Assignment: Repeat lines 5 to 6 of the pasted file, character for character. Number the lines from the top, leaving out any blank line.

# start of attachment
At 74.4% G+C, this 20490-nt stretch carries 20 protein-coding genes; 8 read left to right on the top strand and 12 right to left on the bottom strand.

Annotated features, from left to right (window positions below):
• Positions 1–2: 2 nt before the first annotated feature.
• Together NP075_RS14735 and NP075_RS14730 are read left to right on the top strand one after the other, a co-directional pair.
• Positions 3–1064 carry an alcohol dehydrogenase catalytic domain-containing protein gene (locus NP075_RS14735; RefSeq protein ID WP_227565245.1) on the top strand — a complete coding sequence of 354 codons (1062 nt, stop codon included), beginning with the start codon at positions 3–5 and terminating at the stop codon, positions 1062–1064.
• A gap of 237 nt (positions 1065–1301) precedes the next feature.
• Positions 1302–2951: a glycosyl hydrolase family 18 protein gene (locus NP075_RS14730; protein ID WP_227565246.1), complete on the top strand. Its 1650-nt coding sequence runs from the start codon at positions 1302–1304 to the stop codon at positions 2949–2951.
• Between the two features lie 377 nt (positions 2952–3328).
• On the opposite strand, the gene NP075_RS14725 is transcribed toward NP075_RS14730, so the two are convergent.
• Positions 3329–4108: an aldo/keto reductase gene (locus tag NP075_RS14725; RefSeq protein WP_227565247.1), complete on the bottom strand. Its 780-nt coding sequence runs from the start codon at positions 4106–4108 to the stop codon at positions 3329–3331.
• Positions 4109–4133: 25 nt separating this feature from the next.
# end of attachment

• Positions 3–1064 carry an alcohol dehydrogenase catalytic domain-containing protein gene (locus NP075_RS14735; RefSeq protein ID WP_227565245.1) on the top strand — a complete coding sequence of 354 codons (1062 nt, stop codon included), beginning with the start codon at positions 3–5 and terminating at the stop codon, positions 1062–1064.
• A gap of 237 nt (positions 1065–1301) precedes the next feature.